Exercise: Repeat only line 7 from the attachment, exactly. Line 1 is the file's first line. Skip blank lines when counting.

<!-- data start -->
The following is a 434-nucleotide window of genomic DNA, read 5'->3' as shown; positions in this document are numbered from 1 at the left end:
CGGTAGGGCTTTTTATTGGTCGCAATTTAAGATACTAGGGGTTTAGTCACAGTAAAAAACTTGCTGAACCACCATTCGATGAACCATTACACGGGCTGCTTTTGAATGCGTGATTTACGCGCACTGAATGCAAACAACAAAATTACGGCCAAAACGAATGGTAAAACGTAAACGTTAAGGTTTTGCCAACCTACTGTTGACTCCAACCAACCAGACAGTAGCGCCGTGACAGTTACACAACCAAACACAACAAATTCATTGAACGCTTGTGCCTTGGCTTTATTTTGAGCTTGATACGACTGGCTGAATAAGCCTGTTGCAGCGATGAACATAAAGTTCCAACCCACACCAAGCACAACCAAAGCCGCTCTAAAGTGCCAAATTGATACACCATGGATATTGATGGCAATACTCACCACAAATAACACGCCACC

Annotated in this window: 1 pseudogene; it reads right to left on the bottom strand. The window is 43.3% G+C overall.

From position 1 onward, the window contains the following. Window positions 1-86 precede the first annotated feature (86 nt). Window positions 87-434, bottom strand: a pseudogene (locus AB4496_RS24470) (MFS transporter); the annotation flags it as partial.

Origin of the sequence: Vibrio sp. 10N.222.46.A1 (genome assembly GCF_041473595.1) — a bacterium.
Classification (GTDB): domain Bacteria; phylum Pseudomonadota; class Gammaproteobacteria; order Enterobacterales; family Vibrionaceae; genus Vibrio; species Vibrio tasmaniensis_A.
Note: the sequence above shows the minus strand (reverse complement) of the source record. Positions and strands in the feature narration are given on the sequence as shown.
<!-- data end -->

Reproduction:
Note: the sequence above shows the minus strand (reverse complement) of the source record. Positions and strands in the feature narration are given on the sequence as shown.